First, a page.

Way back when, a Dallas Cowboys running back named Duane Thomas was asked, in the days leading up to the Super Bowl, what it was like to play in the “ultimate game.”
“If it’s the ultimate game, man,” the enigmatic Thomas said, “then how come they are playing it again next year?”
The question is still before the jury.
The reason they play the game, year after year, seems to have less and less to do with the game and more about the party. There is the halftime show, which, with your ordinary football game, is an opportunity to get up, stretch, hit the bathroom, and get another beer. With Super Bowl, halftime is a big production and in a good year, some aging entertainer might expose her bosom or do something to shock audiences just about as much as Captain Renault was shocked to find gambling going on in Rick’s Cafe.
Then, there are the ads. There are years when they are more memorable than the game. Some of the ads capture the attention and the imagination, most conspicuously the one for Apple that convinced millions of sentimentalists that the computer was the engine of resistance and would bring down Leviathan.
The world was younger, then.
The game must go on, it sometimes seems, to support the ads and, also, to satisfy a widespread need to wager. You can bet on just about anything having to do with the Super Bowl. This includes pedestrian stuff like, you know, who will win the game. Also stuff for people who will take any bet, like how the coin toss will go. (What makes someone a fan of “heads” and is there a cheer, Go heads. Beat Tails’ tails … or something?)
And then, there are the unique proposition bets. This year, you can wager on whether, or not, Marshawn Lynch will grab his crotch after scoring a touchdown. The line opened at YES being +400, and NO being -600. But so much money came in on YES that the line moved. YES, at this writing is 350 and NO is -500. Gamblers seem to believe that, given an opportunity, Lynch will go for the grab, even though the NFL has notified the Seahawks that it will cost them 15 yards.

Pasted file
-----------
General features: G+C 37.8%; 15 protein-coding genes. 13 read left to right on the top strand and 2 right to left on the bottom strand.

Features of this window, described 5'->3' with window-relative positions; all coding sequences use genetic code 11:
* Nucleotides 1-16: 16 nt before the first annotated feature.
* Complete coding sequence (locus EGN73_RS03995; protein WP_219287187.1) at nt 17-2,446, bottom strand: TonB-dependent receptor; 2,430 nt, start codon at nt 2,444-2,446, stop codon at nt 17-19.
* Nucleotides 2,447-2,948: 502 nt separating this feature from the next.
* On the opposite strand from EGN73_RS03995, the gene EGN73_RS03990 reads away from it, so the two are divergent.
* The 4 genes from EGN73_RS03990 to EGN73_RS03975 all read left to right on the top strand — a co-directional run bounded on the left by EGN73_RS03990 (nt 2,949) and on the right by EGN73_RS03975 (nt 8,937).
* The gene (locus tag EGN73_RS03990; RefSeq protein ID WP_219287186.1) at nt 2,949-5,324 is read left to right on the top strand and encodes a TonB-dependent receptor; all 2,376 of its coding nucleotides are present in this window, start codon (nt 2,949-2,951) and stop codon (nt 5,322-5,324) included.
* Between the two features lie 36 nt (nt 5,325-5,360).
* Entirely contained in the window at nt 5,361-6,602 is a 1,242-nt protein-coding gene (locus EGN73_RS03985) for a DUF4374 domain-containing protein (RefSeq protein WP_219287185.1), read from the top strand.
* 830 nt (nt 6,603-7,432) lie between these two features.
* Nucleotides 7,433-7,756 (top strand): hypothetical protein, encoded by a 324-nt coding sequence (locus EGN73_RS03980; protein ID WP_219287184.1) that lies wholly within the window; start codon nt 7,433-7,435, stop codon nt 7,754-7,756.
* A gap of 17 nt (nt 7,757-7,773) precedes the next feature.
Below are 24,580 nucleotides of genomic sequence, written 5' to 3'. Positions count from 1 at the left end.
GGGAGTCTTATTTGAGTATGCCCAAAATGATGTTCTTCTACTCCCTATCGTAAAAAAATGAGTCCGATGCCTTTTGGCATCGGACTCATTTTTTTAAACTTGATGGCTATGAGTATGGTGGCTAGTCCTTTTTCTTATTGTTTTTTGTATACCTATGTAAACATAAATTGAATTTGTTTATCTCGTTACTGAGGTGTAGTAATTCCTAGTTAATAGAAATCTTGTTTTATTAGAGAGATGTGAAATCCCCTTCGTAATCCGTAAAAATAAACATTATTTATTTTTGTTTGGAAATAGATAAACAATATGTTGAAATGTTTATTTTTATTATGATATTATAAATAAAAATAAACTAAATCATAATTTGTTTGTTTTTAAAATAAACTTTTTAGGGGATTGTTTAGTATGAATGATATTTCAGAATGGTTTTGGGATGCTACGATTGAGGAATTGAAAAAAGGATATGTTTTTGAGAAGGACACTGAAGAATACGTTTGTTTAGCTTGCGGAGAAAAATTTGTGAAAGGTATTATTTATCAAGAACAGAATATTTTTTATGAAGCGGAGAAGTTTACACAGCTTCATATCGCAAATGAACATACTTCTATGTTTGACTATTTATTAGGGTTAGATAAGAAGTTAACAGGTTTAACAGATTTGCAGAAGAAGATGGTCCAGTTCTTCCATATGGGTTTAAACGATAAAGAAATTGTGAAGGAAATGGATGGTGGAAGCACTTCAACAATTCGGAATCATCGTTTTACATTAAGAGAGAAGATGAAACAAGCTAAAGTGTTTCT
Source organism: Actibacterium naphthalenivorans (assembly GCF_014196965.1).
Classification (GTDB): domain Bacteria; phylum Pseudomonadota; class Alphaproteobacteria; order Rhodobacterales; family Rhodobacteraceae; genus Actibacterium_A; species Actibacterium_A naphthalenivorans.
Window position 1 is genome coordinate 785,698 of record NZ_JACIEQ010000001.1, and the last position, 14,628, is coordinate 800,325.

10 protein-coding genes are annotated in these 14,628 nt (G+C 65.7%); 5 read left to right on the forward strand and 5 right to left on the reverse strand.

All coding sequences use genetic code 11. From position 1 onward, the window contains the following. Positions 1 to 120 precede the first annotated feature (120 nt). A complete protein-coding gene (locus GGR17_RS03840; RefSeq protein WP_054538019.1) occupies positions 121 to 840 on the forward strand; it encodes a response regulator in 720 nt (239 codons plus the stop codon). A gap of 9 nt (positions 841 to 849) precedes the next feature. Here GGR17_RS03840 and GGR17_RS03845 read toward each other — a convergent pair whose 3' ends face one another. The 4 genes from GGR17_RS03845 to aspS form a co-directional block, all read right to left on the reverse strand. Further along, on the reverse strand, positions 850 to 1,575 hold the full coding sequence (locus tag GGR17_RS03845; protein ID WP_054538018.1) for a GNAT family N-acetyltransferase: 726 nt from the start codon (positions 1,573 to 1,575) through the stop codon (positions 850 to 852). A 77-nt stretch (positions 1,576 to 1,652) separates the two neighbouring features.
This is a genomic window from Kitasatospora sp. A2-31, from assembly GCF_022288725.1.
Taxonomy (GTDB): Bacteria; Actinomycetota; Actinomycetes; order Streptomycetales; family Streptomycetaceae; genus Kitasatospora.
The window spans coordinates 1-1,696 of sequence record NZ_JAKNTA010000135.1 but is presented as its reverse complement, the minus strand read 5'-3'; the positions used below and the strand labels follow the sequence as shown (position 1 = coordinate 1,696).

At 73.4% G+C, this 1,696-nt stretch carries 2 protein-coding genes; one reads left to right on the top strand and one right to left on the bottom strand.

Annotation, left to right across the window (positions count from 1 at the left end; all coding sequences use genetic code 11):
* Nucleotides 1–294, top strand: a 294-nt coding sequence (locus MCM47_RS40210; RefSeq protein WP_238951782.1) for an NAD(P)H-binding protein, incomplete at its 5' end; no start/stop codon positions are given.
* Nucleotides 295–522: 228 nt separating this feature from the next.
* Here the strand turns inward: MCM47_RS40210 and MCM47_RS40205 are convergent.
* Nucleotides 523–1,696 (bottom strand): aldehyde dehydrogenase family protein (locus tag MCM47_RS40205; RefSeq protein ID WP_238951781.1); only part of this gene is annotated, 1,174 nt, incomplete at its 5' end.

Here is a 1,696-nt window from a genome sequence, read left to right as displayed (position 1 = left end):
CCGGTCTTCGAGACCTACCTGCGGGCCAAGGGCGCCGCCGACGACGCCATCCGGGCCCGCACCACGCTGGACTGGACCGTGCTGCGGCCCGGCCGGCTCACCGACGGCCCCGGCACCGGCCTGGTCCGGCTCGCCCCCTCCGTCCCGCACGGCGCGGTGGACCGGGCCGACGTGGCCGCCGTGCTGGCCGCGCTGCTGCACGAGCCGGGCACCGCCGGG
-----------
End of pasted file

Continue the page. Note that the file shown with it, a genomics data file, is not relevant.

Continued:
What, one wonders, is the line on Lynch doing his signature move at a White House ceremony if his team wins.
Lynch has followed in the Duane Thomas tradition of not cooperating with press coverage of the game. It is a way to get yourself noticed.
As for the rival coaches, they are, as the wonderful country phrase has it, “the same, only different.”
Both are cheaters. Bill Belichick’s proven crimes – stealing a rival team’s signals – probably count as misdemeanors in the big picture. Pete Carroll’s were of sufficient gravity that his team – the University of Southern California “Trojans” – was obliged to forfeit a national championship, along with a number of athletic scholarships as a penalty. Carroll was gone from the school and coaching in Seattle when the hammer came down on USC. He professed himself to be “shocked, shocked” that there had been cheating going on.
Belichick’s team – and hence, he, as coach – is under a cloud of suspicion for something that the media is unimaginatively calling “Deflategate” and the less said about that the better. But that won’t happen.
Carroll, in addition to being a cheater, is a “truther,” which is to say … someone who thinks that 9/11 was an inside job. It is difficult to know just how deeply he has drunk of the conspiracy Kool-Aid because he is not especially articulate on the matter. Still …
It used to be that coaches came into the big game complaining about all the “distractions.” In this case, the coaches are among the more conspicuous distractions.
There are no feel-good, Cinderella stories to go along with this game. Neither team is a feel-good long shot. The Seattle Seahawks won it last year. The New England Patriots are in the big game, with Belichick as head coach and Tom Brady as quarterback, for the sixth time. They won three times. The two losses were among the most exciting and improbable finishes in the history of the Super Bowl and, no doubt, still gall the coach and the quarterback.
Both teams seem to think they have something to prove and maybe they do. Neither has to prove that it “belongs here,” and there is no real “narrative.” No big setback either team had to overcome (unless you count accusations of cheating) and no legendary quarterback or coach giving it one last go.